Interviewee, AFI's 100 Years ... 100 Heroes & Villains (also known as AFI's 100 Years, 100 Heroes & Villains: America's Greatest Screen Characters ), CBS, 2003.
Television Appearances; Specials:
Present Laughter, ABC, 1968.
Starring Katharine Hepburn, 1981.
Jack Tanner, Man and Superman, 1982.
Himself and Zaltar, Supergirl: The Making of the Movie, ABC, 1985.
Uncle Silas Ruthyn, The Dark Angel (also known as Uncle Silas ), BBC, 1988, then on Mystery!, PBS, 1991.
"Peter O'Toole," South Bank Show, Bravo, 1993.
Clarence Earl of Emsworth, Heavy Weather (also known as P. G. Wodehouse's Heavy Weather ), 1995, then on Mobil Masterpiece Theatre, PBS, 1996.
Interviewee, The Best of Hollywood (also known as 50 Years: The Best of Hollywood ), 1998.
Title role, Jeffrey Bernard Is Unwell, 1999.
Interviewee, The John Thaw Story, 2002.
Television Appearances; Awards Presentations:
Presenter, The 33rd Annual Primetime Emmy Awards, 1981.
The 75th Annual Academy Awards, ABC, 2003.
Television Appearances; Episodic:
Guest, The American Sportsman, 1982.
Monitor, NBC, 1983.
John Hampton, "Banshee," Ray Bradbury Theater, HBO, 1986.
Guest, "Wetten, dass...? aus Kiel," Wetten, dass...?, 1987.
Champlin on Film, Bravo, 1989.
Guest, Late Night with David Letterman, CBS, 1995.
Guest, TFI Friday, Channel 4, 1996.
"One More Time," The Education of Max Bickford, CBS, 2002.
Also appeared as first soldier, "A Tale of Two Pigtails," The Scarlet Pimpernel.
Television Work; Specials:
Producer and director, Jeffrey Bernard Is Unwell, 1999.
Cabman, The Matchmaker, Bristol Old Vic Company, Old Vic Theatre, London, 1955.
Corvino, Volpone, Bristol Old Vic Company, Old Vic Theatre, 1955.
Peter Shirley, Major Barbara, Bristol Old Vic Company, Old Vic Theatre, 1956.
Duke of Cornwall, King Lear, Bristol Old Vic Company, Old Vic Theatre, 1956.
Hebert, The Empty Chair, Bristol Old Vic Company, Old Vic Theatre, 1956.
Bullock, The Recruiting Officer, Bristol Old Vic Company, Old Vic Theatre, 1956.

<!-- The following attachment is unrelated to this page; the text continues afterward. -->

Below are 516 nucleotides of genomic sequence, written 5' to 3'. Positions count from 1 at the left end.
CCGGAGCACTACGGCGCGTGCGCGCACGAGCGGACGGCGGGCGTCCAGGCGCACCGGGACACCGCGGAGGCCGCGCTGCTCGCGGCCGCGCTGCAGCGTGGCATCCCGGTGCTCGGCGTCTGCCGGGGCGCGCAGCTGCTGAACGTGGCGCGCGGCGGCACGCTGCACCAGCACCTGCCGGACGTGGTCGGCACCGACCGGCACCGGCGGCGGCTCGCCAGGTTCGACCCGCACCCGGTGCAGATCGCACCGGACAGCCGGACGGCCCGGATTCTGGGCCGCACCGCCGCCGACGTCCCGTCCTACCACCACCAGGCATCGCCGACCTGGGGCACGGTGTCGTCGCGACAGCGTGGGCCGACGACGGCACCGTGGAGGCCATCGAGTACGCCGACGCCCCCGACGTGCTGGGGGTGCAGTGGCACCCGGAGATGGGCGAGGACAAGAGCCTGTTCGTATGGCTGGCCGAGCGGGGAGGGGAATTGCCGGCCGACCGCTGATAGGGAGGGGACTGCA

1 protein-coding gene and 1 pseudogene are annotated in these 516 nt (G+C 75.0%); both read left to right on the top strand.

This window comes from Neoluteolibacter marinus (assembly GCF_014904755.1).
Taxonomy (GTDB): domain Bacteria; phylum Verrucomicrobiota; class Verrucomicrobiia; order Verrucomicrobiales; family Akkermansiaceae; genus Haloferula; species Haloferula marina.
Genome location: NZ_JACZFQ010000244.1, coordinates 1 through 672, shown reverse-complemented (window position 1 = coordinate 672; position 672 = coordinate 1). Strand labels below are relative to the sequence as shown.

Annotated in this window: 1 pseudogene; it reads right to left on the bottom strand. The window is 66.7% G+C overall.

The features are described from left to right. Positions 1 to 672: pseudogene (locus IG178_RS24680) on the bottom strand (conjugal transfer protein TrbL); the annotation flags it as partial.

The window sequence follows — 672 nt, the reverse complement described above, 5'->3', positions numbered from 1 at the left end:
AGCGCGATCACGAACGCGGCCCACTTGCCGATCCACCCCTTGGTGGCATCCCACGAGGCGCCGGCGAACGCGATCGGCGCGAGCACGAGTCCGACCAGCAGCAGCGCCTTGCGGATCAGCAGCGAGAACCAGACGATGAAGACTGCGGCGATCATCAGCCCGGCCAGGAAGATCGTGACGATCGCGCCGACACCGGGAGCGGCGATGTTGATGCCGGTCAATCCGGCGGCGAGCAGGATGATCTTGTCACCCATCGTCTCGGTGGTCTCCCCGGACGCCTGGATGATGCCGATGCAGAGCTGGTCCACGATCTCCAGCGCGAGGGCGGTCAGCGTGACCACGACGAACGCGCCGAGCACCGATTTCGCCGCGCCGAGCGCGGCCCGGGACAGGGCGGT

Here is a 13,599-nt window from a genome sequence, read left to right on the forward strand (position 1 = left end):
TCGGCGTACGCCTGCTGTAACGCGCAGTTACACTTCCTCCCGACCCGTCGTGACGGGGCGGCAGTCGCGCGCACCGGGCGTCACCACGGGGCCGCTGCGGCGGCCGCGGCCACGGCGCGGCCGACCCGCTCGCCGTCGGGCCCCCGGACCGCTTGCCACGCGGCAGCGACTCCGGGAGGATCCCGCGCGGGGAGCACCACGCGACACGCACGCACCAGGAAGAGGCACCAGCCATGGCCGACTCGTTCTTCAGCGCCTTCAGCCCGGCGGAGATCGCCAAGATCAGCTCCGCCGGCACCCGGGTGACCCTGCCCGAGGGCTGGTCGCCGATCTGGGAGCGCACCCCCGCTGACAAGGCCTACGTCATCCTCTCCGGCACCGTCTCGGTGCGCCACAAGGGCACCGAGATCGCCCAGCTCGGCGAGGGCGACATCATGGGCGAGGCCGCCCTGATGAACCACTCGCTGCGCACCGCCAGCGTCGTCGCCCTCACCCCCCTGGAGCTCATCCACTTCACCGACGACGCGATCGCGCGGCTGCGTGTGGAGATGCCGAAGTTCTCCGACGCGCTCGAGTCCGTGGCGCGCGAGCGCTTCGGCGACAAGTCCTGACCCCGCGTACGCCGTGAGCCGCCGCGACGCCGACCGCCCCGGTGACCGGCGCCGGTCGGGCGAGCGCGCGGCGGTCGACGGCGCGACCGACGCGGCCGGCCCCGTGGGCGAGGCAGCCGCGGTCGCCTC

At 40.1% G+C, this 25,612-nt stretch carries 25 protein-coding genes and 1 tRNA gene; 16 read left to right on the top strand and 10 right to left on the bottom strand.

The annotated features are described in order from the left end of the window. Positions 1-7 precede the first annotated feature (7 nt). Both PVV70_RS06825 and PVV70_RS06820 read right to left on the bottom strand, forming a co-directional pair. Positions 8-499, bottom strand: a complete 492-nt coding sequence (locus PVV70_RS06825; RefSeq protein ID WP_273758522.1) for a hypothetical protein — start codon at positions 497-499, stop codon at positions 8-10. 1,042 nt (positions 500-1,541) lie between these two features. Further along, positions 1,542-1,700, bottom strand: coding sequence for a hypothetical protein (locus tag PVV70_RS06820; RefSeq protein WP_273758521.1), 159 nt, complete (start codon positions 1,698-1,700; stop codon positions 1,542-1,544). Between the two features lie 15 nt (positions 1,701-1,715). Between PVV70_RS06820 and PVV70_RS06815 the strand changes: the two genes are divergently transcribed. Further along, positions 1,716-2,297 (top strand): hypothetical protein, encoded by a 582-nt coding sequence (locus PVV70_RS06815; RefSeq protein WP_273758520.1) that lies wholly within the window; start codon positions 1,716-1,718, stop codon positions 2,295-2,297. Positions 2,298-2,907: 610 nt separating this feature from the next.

Maupa, The Queen and the Rebels, Bristol Old Vic Company, Old Vic Theatre, 1956.
Cardinal Malko Barberini, Lamp at Midnight, Bristol Old Vic Company, Old Vic Theatre, 1956.
Lodovico, Othello, Bristol Old Vic Company, Old Vic Theatre, 1956.
Baron Parsnip, The Sleeping Beauty, Bristol Old Vic Company, Old Vic Theatre, 1956.
Mr. Jaggers, Great Expectations, Bristol Old Vic Company, Old Vic Theatre, 1957.
Alfred Doolittle, Pygmalion, Bristol Old Vic Company, Old Vic Theatre, 1957.
Lysander, A Midsummer Night's Dream, Bristol Old Vic Company, Old Vic Theatre, 1957.
Jimmy Porter, Look Back in Anger, Bristol Old Vic Company, Old Vic Theatre, 1957.
Uncle Gustave, Oh, My Papa!, Bristol Old Vic Company, Old Vic Theatre, 1957, then Garrick Theatre, London, 1957.
The Angel, Sodom and Gomorrah, Bristol Old Vic Company, Old Vic Theatre, 1957.
The General, Romanoff and Juliet, Bristol Old Vic Company, Old Vic Theatre, 1957.
Mrs. Millie Baba, Ali Baba and the Forty Thieves, Bristol Old Vic Company, Old Vic Theatre, 1957.
John Tanner, Man and Superman, Bristol Old Vic Company, Old Vic Theatre, 1958.
Title role, Hamlet, Bristol Old Vic Company, Old Vic Theatre, 1958.
Paddy, The Pier, Bristol Old Vic Company, Old Vic Theatre, 1958.
Jupiter, Amphitryon 38, Bristol Old Vic Company, Old Vic Theatre, 1958.
Private Banforth, The Long and the Short and the Tall, Royal Court Theatre, then New Theatre, both London, 1959.
Shylock, The Merchant of Venice, Shakespeare Memorial Theatre Company, Statford–upon–Avon, England, 1960.
Petruchio, The Taming of the Shrew, Shakespeare Memorial Theatre Company, Statford–upon–Avon, 1960.
Thersites, Troilus and Cressida, Shakespeare Memorial Theatre Company, Statford–upon–Avon, 1960.
Title role, Baal, Phoenix Theatre, London, 1963.
Title role, Hamlet, National Theatre Company, Old Vic Theatre, London, 1963.
Peter, Ride a Cock Horse, Piccadilly Theatre, London, 1965.
Pictures in the Hallway, Gaiety Theatre, 1966.
John Tanner, Man and Superman, Gaiety Theatre, 1969.
Vladimir, Waiting for Godot, Abbey Theatre, Dublin, 1969.
Happy Days, Abbey Theatre, 1969.
Title role, Uncle Vanya, Bristol Old Vic Company, Old Vic Theatre, 1973.
D'Arcy Tuck, Plunder, Bristol Old Vic Company, Old Vic Theatre, 1973.
Judgement, Bristol Old Vic Company, 1973.
King Magnus, The Apple Cart, Bristol Old Vic Company, Old Vic Theatre, 1974.
Solo reader, Justice, Bristol Old Vic Company, Old Vic Theatre, 1974.
Dead–Eyed Dicks, Dublin Festival Theatre, Dublin, 1976.
Macbeth, Old Vic Theatre, 1978.
Present Laughter, Chicago, IL, 1978.
Man and Superman, Haymarket Theatre, London, 1982–1983.